I’ve noticed that most small businesses and start-ups put forth great effort to appear stable and established in order to solidify their brand reputation. But often times service providers have a ‘tell’ that lets potential customers know they are dealing with a newbie . For example, business cards printed at home (yes, we can always tell), a Yahoo email address or … a tri-fold brochure. No matter how great your company or service may be, these small snafus will likely cause alarm for a new prospect.
Marketing Faux Pas
While the printed tri-fold brochure has long been a primary communication tool, but in recent years the layout style has become a marketing faux pas. We live in a microwave society where consumers want to get information at a glance. That means your clients will be looking for a Visual Snapshot that tells them what they need to know within seconds. It would be a big risk to assume that someone will take the time to comb through the folds of a page just to find out what you do, and how your services can benefit them.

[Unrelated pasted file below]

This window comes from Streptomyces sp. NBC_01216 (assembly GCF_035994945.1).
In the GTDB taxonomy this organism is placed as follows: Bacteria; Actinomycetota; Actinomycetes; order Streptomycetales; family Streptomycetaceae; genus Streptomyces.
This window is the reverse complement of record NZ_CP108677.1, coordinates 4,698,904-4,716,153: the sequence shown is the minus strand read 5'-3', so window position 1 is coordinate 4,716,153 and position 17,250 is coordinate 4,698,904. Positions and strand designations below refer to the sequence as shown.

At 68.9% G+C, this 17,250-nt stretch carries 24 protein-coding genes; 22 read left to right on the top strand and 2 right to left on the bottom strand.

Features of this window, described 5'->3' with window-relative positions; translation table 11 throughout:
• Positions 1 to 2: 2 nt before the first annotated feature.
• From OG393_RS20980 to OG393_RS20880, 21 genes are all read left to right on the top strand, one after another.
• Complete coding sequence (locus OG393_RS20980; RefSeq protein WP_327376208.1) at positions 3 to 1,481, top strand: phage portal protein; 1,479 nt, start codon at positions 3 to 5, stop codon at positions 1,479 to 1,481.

The Visual Snapshot
If you are wondering what a Visual Snapshot is, then imagine yourself in line at the supermarket. When you glance at the magazines on the shelf next to you in line, you immediately make a decision on whether or not to buy, just by looking at the cover. Think about it, we don’t flip through the whole magazine THEN decide to buy it, we are usually sold just by what is on the cover. The primary purpose is to grab the attention of the viewer and make them curious enough to buy. Your marketing material should work the same way!
I’m sure by now you are wonder what could possibly replace a printed tri-fold brochure? Well there are are number of options in both print and electronic format.
- A 2-sided data sheet (print or electronic)
- A single web page
- An Apple or Android App
- An over-sized post card (for trade shows and conferences)
There are still however a few uses for the good old tri-fold (besides as the occasional bookmark). The old stand-by is great for communicating detailed information or instructions to an existing client about a new product or service. Otherwise, R.I.P. Mr. Tri-fold.
Happy Branding Everyone!